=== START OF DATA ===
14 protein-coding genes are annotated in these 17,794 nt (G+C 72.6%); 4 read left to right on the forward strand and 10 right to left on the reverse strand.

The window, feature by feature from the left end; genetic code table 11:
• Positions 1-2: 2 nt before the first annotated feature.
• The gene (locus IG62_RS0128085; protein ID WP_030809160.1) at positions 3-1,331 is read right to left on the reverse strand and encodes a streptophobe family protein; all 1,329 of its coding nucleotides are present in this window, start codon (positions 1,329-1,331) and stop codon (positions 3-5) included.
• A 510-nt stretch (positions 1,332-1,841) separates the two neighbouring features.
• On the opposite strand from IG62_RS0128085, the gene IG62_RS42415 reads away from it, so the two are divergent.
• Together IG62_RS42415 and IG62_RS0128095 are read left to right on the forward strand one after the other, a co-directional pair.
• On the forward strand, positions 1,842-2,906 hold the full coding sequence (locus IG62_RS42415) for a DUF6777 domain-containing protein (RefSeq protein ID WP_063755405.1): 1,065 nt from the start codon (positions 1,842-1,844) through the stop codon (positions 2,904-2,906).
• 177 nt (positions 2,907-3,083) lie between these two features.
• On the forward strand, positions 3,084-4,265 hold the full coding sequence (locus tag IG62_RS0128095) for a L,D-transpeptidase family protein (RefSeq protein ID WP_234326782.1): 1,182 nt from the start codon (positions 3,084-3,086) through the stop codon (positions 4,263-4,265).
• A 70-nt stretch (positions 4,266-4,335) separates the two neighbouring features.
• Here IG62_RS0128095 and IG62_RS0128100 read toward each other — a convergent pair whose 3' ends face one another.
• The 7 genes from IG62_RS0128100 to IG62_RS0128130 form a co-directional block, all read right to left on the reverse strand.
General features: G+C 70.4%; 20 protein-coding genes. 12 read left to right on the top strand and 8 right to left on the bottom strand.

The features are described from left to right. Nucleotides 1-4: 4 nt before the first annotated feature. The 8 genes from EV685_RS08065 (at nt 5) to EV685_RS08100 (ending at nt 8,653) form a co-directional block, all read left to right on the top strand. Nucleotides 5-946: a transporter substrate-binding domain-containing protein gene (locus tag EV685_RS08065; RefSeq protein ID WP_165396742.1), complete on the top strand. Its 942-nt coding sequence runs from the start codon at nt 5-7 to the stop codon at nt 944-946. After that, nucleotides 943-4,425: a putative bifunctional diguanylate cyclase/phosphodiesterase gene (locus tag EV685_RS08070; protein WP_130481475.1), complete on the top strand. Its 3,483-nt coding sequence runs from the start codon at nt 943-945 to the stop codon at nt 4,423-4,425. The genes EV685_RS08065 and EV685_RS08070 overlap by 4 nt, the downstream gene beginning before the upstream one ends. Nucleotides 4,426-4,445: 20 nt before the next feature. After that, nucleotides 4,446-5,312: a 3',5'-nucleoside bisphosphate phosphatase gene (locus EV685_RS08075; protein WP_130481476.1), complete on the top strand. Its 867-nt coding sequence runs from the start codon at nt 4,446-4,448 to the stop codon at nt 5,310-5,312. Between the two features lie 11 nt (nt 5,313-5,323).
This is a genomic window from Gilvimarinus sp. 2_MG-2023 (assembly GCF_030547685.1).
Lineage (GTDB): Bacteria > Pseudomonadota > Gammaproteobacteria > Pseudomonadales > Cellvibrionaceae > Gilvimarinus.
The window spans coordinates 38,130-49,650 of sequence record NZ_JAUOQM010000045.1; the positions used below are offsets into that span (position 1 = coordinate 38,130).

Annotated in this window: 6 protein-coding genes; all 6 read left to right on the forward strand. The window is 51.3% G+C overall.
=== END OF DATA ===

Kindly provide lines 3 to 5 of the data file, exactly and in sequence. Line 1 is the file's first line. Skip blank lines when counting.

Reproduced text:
• Positions 1-2: 2 nt before the first annotated feature.
• The gene (locus IG62_RS0128085; protein ID WP_030809160.1) at positions 3-1,331 is read right to left on the reverse strand and encodes a streptophobe family protein; all 1,329 of its coding nucleotides are present in this window, start codon (positions 1,329-1,331) and stop codon (positions 3-5) included.
• A 510-nt stretch (positions 1,332-1,841) separates the two neighbouring features.